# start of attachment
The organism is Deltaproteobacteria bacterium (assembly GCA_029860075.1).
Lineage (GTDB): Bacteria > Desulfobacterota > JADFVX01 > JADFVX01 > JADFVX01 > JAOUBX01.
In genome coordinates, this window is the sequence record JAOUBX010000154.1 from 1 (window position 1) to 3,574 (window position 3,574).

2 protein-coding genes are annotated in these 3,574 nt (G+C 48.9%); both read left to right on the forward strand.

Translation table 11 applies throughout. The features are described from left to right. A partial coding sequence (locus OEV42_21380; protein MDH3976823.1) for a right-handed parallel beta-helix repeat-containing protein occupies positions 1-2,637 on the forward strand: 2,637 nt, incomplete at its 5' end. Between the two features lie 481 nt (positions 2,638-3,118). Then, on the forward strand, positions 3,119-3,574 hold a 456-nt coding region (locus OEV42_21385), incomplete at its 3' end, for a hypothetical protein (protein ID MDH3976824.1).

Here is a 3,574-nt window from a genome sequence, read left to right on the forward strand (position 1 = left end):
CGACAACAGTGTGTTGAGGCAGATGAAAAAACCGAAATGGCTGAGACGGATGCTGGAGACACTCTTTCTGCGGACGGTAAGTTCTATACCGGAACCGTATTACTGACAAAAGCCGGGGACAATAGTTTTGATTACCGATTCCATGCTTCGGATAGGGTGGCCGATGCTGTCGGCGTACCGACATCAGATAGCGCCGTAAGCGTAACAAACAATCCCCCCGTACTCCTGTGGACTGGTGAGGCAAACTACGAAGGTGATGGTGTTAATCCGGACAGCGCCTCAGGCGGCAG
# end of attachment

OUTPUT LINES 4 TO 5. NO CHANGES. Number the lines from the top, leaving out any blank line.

2 protein-coding genes are annotated in these 3,574 nt (G+C 48.9%); both read left to right on the forward strand.

Translation table 11 applies throughout. The features are described from left to right. A partial coding sequence (locus OEV42_21380; protein MDH3976823.1) for a right-handed parallel beta-helix repeat-containing protein occupies positions 1-2,637 on the forward strand: 2,637 nt, incomplete at its 5' end. Between the two features lie 481 nt (positions 2,638-3,118). Then, on the forward strand, positions 3,119-3,574 hold a 456-nt coding region (locus OEV42_21385), incomplete at its 3' end, for a hypothetical protein (protein ID MDH3976824.1).